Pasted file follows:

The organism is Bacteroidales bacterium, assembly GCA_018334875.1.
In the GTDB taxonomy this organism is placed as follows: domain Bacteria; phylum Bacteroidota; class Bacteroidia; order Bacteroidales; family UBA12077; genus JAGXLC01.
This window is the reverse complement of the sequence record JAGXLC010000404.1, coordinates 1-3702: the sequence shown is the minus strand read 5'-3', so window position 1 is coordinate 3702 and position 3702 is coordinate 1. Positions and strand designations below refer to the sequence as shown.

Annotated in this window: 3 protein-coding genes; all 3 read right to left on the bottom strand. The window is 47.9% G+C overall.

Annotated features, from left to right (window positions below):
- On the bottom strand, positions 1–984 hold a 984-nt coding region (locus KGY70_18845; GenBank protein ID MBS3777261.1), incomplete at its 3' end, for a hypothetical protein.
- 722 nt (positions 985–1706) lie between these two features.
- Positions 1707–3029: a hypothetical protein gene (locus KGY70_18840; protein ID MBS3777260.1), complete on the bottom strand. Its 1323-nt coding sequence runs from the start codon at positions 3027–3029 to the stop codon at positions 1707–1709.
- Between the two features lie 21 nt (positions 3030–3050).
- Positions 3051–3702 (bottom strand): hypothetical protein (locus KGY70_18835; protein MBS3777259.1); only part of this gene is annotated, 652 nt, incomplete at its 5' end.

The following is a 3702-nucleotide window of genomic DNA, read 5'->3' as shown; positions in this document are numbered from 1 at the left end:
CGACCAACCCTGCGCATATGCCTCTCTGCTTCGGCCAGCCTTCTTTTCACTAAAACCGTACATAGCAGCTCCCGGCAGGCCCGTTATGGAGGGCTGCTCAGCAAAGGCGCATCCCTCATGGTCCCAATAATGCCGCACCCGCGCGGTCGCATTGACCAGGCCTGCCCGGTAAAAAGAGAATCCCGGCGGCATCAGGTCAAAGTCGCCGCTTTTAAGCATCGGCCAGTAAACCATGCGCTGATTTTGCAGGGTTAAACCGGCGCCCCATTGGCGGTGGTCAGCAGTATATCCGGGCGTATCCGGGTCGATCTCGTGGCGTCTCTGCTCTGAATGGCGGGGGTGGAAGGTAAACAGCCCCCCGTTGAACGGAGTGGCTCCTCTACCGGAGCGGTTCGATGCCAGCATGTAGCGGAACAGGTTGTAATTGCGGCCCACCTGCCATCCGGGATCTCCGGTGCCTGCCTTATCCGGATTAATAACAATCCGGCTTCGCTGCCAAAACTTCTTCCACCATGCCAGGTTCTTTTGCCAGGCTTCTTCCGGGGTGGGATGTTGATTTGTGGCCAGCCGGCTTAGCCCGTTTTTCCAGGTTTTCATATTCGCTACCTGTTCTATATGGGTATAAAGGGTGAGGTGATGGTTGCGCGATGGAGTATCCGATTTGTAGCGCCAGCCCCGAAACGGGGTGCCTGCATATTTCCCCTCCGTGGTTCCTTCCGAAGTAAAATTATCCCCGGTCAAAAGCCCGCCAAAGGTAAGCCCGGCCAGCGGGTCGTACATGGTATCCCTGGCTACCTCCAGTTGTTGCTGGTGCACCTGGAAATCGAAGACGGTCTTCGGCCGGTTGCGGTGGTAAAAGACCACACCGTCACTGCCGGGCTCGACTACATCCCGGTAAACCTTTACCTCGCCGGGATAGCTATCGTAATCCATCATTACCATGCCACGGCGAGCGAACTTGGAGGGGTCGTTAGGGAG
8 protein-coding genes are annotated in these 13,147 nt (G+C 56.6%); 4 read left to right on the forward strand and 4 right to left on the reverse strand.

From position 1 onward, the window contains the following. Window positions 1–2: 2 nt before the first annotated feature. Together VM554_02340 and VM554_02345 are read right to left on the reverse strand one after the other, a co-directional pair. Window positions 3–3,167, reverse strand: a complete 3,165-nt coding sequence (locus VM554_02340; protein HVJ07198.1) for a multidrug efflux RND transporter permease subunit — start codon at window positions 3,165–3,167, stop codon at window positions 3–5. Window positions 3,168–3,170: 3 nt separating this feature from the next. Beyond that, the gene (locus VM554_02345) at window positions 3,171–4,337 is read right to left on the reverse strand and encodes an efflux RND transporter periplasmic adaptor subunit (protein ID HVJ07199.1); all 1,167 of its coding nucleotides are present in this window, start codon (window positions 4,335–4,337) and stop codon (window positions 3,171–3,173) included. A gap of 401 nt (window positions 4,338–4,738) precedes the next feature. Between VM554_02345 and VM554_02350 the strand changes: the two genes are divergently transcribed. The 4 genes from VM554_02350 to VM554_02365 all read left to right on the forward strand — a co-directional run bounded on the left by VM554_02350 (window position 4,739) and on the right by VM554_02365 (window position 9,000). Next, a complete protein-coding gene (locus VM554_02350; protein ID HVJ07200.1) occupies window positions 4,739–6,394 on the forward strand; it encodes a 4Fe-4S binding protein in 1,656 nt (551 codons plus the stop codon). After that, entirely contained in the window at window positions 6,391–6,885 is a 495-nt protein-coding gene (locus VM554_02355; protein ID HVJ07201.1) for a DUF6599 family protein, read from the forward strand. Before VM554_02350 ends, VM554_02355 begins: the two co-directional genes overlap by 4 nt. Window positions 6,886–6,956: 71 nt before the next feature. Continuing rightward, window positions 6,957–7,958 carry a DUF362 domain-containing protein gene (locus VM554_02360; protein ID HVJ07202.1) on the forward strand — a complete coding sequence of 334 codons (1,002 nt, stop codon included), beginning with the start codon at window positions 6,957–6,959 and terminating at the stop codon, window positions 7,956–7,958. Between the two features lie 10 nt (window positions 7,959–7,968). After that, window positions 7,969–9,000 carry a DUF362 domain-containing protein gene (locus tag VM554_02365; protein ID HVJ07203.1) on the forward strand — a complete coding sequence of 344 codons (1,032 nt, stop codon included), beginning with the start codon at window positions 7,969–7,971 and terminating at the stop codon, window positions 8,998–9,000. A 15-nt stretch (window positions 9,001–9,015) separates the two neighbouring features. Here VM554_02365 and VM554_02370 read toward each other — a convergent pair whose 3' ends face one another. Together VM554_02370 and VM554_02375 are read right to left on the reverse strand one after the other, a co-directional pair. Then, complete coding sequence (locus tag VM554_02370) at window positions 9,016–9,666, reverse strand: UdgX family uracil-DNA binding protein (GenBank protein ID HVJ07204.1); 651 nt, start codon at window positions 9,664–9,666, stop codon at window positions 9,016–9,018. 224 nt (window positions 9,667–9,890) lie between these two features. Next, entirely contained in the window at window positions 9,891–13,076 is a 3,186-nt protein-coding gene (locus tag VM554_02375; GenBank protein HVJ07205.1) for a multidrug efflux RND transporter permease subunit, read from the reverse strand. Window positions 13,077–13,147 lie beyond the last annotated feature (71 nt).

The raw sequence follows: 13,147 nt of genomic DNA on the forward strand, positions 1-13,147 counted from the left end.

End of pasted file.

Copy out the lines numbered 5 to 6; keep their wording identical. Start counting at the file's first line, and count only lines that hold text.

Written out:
Annotated features, from left to right (window positions below):
- On the bottom strand, positions 1–984 hold a 984-nt coding region (locus KGY70_18845; GenBank protein ID MBS3777261.1), incomplete at its 3' end, for a hypothetical protein.